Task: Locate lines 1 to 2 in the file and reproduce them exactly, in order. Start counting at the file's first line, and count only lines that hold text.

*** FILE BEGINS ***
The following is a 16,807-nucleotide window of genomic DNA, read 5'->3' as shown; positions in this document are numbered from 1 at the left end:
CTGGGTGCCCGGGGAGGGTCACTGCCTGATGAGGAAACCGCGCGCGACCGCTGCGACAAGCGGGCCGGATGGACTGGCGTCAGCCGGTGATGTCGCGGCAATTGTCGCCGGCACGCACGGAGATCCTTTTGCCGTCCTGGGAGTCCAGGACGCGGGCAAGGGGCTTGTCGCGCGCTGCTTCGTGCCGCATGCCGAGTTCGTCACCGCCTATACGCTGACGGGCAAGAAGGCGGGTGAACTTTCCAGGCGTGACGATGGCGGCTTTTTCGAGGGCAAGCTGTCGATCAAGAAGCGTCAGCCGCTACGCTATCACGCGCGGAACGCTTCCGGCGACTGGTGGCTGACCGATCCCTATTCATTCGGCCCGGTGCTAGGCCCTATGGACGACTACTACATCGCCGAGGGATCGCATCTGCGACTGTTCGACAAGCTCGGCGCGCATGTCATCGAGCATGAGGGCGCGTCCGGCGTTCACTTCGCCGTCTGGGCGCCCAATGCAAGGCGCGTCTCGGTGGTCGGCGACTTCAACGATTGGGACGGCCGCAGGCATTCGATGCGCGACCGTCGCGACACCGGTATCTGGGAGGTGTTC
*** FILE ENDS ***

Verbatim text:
The following is a 16,807-nucleotide window of genomic DNA, read 5'->3' as shown; positions in this document are numbered from 1 at the left end:
CTGGGTGCCCGGGGAGGGTCACTGCCTGATGAGGAAACCGCGCGCGACCGCTGCGACAAGCGGGCCGGATGGACTGGCGTCAGCCGGTGATGTCGCGGCAATTGTCGCCGGCACGCACGGAGATCCTTTTGCCGTCCTGGGAGTCCAGGACGCGGGCAAGGGGCTTGTCGCGCGCTGCTTCGTGCCGCATGCCGAGTTCGTCACCGCCTATACGCTGACGGGCAAGAAGGCGGGTGAACTTTCCAGGCGTGACGATGGCGGCTTTTTCGAGGGCAAGCTGTCGATCAAGAAGCGTCAGCCGCTACGCTATCACGCGCGGAACGCTTCCGGCGACTGGTGGCTGACCGATCCCTATTCATTCGGCCCGGTGCTAGGCCCTATGGACGACTACTACATCGCCGAGGGATCGCATCTGCGACTGTTCGACAAGCTCGGCGCGCATGTCATCGAGCATGAGGGCGCGTCCGGCGTTCACTTCGCCGTCTGGGCGCCCAATGCAAGGCGCGTCTCGGTGGTCGGCGACTTCAACGATTGGGACGGCCGCAGGCATTCGATGCGCGACCGTCGCGACACCGGTATCTGGGAGGTGTTC